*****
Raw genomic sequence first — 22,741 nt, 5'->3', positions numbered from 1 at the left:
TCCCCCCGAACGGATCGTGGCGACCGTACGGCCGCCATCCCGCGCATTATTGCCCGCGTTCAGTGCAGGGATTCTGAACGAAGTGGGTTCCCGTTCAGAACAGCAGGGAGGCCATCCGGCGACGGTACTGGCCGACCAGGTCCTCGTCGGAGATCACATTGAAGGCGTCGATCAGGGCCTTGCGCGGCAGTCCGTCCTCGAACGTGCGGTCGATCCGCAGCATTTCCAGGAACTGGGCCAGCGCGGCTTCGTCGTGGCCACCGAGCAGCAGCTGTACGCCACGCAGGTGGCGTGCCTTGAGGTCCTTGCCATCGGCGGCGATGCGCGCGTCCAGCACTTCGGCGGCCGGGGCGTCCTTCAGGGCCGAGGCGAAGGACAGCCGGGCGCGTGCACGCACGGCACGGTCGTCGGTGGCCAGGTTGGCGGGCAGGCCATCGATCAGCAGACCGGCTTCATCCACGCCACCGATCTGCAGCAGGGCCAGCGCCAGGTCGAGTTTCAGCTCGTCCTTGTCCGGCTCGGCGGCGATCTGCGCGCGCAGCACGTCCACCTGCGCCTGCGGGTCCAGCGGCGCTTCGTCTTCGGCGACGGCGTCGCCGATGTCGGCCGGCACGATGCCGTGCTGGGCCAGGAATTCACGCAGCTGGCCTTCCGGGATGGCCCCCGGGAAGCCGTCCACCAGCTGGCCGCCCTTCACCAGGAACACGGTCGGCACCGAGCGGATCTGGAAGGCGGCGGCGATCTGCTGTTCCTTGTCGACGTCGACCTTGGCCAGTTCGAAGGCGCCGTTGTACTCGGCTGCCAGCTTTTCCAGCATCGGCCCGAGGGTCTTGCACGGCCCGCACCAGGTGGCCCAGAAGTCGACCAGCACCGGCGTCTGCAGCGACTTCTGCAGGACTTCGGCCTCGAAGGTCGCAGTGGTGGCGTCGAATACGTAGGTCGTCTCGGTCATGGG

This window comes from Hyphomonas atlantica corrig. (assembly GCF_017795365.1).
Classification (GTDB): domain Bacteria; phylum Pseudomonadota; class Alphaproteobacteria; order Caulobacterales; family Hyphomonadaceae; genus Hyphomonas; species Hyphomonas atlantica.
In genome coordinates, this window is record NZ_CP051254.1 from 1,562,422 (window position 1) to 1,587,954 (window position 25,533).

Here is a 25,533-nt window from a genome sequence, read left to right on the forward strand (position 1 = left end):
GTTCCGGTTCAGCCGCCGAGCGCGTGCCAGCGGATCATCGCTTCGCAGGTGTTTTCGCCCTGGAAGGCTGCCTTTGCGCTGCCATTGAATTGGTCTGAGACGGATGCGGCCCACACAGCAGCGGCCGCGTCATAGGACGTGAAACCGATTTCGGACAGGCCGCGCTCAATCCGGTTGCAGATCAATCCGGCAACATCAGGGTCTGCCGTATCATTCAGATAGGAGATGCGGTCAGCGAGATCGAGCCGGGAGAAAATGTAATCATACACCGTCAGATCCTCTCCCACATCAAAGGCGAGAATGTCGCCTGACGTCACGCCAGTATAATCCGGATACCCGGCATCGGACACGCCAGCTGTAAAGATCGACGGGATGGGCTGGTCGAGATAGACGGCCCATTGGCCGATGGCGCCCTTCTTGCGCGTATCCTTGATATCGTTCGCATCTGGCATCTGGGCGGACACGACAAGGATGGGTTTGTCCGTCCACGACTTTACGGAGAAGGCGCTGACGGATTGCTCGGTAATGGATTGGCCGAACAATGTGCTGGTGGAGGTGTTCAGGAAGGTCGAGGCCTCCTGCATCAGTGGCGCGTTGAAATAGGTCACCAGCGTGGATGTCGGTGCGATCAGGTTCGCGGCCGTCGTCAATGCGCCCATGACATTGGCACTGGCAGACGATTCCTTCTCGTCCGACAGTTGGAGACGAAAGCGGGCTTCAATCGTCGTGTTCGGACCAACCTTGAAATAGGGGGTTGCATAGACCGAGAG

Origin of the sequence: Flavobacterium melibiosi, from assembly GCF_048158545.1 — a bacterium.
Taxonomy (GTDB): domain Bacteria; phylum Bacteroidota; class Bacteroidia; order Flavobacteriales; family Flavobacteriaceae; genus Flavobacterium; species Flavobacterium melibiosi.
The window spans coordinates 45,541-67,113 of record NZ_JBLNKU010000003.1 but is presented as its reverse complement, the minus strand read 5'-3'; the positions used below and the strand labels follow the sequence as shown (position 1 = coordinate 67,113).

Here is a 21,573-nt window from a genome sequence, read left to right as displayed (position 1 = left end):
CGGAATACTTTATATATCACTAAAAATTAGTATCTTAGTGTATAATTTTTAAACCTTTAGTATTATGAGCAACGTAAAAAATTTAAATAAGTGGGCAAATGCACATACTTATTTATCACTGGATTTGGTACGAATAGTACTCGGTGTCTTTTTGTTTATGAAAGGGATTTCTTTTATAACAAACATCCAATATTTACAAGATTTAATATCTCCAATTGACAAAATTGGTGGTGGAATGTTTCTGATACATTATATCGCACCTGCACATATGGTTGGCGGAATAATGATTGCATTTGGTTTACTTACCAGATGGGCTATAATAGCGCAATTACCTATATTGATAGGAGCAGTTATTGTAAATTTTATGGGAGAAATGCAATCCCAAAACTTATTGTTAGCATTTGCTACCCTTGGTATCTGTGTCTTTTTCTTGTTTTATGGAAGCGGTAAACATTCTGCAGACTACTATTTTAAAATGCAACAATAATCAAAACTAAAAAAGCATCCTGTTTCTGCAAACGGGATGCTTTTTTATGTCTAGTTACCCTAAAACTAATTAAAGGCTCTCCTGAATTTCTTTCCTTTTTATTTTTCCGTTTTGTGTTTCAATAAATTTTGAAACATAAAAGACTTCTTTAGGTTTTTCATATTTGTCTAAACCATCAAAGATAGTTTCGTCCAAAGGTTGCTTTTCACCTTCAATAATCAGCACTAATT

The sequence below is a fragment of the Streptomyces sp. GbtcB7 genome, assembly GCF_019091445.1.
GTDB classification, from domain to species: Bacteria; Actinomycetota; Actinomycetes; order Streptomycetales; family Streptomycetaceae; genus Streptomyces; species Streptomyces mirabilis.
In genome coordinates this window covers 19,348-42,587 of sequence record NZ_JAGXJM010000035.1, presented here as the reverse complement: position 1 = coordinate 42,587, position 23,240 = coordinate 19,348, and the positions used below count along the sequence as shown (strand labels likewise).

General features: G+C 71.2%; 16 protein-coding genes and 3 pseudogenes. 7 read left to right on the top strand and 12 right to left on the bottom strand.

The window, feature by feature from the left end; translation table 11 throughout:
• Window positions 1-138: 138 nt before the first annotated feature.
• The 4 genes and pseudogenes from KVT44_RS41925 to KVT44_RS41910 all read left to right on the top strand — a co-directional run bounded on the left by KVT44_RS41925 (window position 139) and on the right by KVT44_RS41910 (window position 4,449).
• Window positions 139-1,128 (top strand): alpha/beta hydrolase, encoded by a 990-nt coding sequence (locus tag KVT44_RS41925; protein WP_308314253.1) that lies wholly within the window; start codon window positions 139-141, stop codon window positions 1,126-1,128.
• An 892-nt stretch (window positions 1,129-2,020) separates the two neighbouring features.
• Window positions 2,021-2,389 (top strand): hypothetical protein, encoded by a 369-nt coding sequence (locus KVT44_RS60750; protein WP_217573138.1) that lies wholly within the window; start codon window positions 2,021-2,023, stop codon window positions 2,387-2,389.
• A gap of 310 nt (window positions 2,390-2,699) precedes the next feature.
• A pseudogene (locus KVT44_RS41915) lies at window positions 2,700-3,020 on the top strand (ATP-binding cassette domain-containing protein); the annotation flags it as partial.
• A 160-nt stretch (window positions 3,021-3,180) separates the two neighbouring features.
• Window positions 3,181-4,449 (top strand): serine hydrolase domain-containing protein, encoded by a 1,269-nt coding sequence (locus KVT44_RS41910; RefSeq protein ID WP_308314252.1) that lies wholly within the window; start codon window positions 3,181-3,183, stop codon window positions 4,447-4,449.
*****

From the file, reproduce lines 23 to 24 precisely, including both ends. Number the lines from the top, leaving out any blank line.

• A gap of 310 nt (window positions 2,390-2,699) precedes the next feature.
• A pseudogene (locus KVT44_RS41915) lies at window positions 2,700-3,020 on the top strand (ATP-binding cassette domain-containing protein); the annotation flags it as partial.